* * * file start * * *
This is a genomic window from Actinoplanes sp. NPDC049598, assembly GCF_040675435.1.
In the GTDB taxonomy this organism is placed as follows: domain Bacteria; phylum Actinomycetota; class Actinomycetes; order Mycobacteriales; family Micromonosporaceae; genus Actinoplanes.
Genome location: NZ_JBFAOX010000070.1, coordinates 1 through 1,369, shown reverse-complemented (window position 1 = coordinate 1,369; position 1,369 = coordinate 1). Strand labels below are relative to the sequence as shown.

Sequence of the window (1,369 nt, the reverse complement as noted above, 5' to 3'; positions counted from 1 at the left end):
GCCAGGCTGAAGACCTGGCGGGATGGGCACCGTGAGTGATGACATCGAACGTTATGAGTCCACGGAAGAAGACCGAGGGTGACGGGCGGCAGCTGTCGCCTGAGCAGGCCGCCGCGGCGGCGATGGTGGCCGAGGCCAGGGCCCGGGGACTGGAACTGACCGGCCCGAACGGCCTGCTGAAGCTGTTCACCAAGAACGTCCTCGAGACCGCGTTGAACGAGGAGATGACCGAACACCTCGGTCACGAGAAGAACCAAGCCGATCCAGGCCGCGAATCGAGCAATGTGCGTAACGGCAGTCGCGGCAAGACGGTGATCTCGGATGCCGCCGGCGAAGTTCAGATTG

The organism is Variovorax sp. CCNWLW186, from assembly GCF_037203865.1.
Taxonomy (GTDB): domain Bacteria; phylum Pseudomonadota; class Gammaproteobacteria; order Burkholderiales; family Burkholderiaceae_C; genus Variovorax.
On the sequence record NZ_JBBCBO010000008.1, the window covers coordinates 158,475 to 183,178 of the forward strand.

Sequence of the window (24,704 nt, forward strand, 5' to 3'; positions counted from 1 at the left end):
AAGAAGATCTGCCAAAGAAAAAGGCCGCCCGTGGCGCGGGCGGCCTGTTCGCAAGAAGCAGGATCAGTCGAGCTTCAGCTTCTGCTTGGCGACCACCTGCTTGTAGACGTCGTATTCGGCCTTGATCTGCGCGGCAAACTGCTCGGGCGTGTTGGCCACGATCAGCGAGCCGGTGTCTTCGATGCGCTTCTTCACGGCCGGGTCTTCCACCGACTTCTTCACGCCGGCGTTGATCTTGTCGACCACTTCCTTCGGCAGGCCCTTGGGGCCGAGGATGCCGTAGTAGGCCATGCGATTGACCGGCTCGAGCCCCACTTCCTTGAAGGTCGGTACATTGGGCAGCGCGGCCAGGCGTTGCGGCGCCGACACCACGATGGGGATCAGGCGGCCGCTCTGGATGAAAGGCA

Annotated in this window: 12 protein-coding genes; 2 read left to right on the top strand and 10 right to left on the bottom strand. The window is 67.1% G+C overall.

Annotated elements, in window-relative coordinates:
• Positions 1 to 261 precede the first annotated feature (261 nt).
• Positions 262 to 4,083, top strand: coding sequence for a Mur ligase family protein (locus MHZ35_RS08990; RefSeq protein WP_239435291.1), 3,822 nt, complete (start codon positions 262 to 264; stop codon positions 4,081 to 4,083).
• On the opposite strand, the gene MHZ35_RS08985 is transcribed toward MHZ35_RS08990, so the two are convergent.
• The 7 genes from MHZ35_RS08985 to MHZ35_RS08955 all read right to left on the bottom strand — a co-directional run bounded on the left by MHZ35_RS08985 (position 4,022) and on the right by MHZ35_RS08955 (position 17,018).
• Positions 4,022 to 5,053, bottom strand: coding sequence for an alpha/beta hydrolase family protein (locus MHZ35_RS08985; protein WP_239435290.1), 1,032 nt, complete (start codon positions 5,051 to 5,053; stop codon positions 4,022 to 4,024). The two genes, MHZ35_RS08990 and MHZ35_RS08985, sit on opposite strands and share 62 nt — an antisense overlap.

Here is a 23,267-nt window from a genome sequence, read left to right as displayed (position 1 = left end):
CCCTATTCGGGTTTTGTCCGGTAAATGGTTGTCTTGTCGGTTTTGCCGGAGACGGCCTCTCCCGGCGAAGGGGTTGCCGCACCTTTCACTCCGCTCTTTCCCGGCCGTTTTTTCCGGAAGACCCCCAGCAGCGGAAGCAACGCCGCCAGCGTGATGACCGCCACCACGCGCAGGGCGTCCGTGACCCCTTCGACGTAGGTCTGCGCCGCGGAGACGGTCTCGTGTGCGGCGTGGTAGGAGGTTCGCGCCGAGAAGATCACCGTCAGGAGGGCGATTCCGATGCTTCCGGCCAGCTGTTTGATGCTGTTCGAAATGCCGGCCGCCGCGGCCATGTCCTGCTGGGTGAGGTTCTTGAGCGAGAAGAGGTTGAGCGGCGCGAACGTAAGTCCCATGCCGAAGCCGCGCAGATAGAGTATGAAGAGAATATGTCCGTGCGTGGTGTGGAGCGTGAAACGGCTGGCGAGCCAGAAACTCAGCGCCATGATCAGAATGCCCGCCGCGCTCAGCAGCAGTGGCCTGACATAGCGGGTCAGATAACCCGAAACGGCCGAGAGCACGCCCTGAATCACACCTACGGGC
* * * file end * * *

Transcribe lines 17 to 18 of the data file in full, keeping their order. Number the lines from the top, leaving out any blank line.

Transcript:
• Positions 4,022 to 5,053, bottom strand: coding sequence for an alpha/beta hydrolase family protein (locus MHZ35_RS08985; protein WP_239435290.1), 1,032 nt, complete (start codon positions 5,051 to 5,053; stop codon positions 4,022 to 4,024). The two genes, MHZ35_RS08990 and MHZ35_RS08985, sit on opposite strands and share 62 nt — an antisense overlap.

Here is a 23,267-nt window from a genome sequence, read left to right as displayed (position 1 = left end):